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The Waiting Game

The Waiting Game

journal
Alison Culshaw
October 2017 | Read
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At the end of a long busy winter season, I relish the prospect of being able to have a rest.  Not a rest from the physical graft. Not a rest from being out in the cold, nor a rest from teaching. It’s a rest from looking at weather forecasts and deciding where to go that I long for.  None more so than after our final week in Arctic Norway this spring. 

It’s an ongoing process.  Whilst driving back from a fabulous day on the Lyngen Peninsula, the clients are quietly reflecting on the day and drifting off to sleep in the back of the van.  George, the guide that I am working with, and myself are whispering away in the front, already thinking ahead to tomorrow. As he drives, I’m on 3G checking if the weather forecast has changed for the following day.  The conversation never deviates far from the weather, always striving to deliver a day that exceeds the client’s expectations. 

After dinner we are on the Internet again, the rain radar quickly becoming our best friend. Our clients trust us and we trust the weather forecasts. The evening ends with a conversation about the weather and it begins in exactly the same way the following morning. “Morning George ... have you seen that the rain is now due at midday” Of course he has, he’s been looking at it from the moment he woke up too. I long to just get up and not have to check the weather forecast. 

However, it’s satisfying when all the long hours trawling the forecasts pay off. For our final week on the Arctic island of Kvaløya, we were battling with a period of unsettled weather, always searching for the small weather windows, working hard to be in the right place at the right time, to take full advantage of the “brighter spells”. One morning, as we were looking at the rain radar (now a trusted member of the guiding team) with the rain bouncing down of the terrace outside, it was clear to us that the bad weather was going to pass through and clear, briefly, around 7pm. 

The majority of our clients were experienced Alpine ski tourers, where heading out at 5pm wouldn’t be an option due to the change in snow conditions and limited daylight hours.  This is one of the true delights of skiing in Norway. You have a 24 hour period in which to ski.  The clients looked doubtful when we went to brief them to explain that we’d be having an early dinner or late lunch at 3pm and head off skiing at 5pm.  We assured them that tea and cake would be on the table when we got back around 11pm.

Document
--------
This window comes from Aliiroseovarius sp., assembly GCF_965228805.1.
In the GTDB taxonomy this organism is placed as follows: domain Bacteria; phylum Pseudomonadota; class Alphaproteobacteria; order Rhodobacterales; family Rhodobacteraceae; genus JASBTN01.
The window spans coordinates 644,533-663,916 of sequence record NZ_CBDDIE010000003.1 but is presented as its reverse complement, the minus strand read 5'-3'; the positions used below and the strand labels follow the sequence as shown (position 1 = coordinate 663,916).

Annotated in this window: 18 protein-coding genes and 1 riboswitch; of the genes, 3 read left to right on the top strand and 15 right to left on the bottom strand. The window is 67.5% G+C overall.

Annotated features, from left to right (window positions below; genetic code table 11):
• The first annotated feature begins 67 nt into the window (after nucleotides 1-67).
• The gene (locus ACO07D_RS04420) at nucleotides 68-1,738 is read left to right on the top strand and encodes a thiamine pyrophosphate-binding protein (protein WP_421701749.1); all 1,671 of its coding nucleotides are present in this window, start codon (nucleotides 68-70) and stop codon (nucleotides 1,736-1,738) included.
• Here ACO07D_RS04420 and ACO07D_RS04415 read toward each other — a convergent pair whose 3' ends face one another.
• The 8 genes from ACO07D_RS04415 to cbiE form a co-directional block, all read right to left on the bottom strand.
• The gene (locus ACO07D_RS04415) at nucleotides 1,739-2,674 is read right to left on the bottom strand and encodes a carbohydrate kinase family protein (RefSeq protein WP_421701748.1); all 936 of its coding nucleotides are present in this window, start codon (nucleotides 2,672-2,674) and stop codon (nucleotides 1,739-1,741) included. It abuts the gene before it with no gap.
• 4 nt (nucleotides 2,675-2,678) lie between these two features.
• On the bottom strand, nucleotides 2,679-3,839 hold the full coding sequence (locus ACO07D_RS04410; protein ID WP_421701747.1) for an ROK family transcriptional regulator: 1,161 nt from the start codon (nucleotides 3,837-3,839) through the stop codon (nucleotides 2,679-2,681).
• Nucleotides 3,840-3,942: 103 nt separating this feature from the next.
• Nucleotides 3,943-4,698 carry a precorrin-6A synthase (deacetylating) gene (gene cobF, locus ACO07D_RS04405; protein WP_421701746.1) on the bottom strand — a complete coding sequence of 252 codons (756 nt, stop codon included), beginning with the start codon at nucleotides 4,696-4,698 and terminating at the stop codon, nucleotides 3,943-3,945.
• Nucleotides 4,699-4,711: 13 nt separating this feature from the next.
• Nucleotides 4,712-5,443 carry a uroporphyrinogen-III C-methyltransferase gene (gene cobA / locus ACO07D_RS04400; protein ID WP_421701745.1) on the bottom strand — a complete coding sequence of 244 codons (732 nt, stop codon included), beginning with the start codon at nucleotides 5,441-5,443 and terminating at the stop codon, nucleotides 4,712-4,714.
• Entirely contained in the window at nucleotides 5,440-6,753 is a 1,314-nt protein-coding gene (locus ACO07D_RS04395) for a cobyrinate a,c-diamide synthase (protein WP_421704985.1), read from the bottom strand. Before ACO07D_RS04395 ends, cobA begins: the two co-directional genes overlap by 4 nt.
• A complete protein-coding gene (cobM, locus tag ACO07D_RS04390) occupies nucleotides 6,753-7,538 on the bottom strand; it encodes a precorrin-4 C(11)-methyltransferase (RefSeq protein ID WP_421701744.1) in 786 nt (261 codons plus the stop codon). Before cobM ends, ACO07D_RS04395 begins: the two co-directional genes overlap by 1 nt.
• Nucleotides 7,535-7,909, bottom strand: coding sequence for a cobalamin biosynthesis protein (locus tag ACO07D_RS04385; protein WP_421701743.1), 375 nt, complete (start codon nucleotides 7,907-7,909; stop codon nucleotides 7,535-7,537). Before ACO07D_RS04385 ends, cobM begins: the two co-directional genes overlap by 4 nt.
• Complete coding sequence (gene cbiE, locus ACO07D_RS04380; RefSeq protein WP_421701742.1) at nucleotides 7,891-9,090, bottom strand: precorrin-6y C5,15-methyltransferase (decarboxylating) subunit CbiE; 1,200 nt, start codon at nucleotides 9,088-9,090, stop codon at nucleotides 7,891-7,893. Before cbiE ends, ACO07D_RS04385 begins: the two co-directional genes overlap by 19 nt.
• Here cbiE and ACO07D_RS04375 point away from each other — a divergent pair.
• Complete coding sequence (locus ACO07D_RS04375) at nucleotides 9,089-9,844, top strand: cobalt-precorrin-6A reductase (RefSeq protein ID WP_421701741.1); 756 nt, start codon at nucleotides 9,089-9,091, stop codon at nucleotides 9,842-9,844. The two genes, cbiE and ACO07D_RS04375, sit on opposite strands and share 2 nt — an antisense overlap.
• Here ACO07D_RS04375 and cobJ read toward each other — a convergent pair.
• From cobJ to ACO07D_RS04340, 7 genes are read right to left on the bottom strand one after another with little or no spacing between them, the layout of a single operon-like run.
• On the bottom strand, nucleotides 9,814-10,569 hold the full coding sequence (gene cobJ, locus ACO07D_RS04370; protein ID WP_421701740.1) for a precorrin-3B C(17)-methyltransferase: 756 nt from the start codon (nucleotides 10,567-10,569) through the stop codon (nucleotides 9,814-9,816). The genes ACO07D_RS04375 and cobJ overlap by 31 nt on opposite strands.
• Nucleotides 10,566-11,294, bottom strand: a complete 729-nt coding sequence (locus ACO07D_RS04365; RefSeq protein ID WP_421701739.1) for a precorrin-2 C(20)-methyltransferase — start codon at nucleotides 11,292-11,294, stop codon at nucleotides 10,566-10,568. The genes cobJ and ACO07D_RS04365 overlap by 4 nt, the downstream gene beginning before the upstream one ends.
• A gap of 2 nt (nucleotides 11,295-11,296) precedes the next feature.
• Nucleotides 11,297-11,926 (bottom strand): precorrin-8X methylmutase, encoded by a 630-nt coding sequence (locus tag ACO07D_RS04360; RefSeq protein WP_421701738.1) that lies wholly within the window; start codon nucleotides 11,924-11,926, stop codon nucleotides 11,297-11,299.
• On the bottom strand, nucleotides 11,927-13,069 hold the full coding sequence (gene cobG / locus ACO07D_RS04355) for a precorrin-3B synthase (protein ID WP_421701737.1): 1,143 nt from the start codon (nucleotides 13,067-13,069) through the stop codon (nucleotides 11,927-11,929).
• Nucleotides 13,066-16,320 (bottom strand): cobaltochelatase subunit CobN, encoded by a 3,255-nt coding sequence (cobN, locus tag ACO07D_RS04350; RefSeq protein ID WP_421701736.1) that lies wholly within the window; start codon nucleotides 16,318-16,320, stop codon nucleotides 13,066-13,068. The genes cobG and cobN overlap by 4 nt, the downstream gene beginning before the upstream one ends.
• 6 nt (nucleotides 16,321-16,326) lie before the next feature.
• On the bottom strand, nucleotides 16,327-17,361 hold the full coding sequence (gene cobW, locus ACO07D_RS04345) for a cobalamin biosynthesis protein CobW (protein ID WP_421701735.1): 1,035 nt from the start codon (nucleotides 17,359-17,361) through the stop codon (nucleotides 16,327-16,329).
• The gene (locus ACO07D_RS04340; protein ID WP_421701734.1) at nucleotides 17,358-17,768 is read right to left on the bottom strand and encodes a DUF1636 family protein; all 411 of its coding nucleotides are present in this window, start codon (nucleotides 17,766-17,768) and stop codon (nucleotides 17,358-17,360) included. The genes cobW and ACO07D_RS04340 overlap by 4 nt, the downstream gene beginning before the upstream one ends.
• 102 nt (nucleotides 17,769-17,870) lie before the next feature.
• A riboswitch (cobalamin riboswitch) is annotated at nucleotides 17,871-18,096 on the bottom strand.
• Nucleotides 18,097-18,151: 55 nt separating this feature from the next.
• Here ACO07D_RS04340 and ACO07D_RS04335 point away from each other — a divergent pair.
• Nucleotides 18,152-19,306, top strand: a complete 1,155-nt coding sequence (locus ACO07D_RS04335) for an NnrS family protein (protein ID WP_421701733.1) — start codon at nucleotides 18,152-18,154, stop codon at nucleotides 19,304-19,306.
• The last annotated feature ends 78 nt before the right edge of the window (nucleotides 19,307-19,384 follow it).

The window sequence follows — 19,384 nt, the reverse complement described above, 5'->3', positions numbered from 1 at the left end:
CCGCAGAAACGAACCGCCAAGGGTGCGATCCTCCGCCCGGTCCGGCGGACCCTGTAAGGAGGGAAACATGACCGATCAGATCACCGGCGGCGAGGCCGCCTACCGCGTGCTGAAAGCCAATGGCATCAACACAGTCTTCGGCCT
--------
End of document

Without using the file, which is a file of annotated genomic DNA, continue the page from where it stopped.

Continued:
Sitting in the isolated car park at 5pm, with the rain still battering sideways into the van, the doubtfulness was creeping towards George and I.  We glanced at each other.  Maybe our luck had run out.  Maybe this was the day when the forecast had let us down.  Patiently we all sat for another half hour. Waiting. Watching. Finally the small gap in the clouds appeared and the cloud base lifted slightly above road level.  Whilst the clients still remained dubious, George and I knew this was the break approaching, that we had been waiting for all day. 

We skinned up the mountain, deliberately taking our time, as there would be no point being on the summit before the skies had cleared. As we went, he clouds parted progressively to reveal the sea below, and further patches of sunshine glistening on the sea out to the west.   Trying not to be too distracted by the view, our focus needed to remain on the terrain ahead for a section of technical kick turns.

The client’s expressions changed. They became more relaxed; mouths wide open with the beauty of the scenery opening up around them. I sensed they might be starting to share my feeling of this being one of my favourite mountains.  When you look west, the next stop is Greenland. 

As we gained height, we realized that we were going to profit from all the rain that had been falling so heavily throughout the day. A lovely fine layer of fresh powder snow now surrounded us.  The mountain looked like it had an untouched velvet cover. Just waiting to be skied. 

We made a ski depot and continued with crampons to reach the summit.  From there we could peer down the sheer drop which plummeted into the fjord below. There was no rush.  The light wasn’t fading; the snow wasn’t going to change.  With nobody else in sight, there was no race to get fresh tracks. We could relish the Norwegian pace to ski touring and had the time to appreciate our surroundings.  The air was still. The only sounds came from us.

Eventually, we couldn’t wait any longer. The draw towards the powder was too strong.  Selecting our line carefully, we were each able to make our own fresh tracks, not forgetting to glance out to sea, smile, and remind ourselves where we were.  

Slightly smug that the waiting had paid off, we did wonder how the skiers that arrived in the morning might feel to see that they’d not be getting first tracks. They’d need to be quick though, as the clouds were already rolling in again. In this case, being early enough meant going the night before.

I’d highly recommend anyone taking a ski trip to Arctic Norway makes the drive out to the west of Kvaløya to ski on “Storstolpan”, a true Arctic gem. But wait for the weather window.

Thanks to Alison Culshaw for the words and to her clients for the images.  Alison is the owner of Chamonix-based Off Piste Performance and is a member of Jöttnar's Pro Team.

Written By
Alison Culshaw

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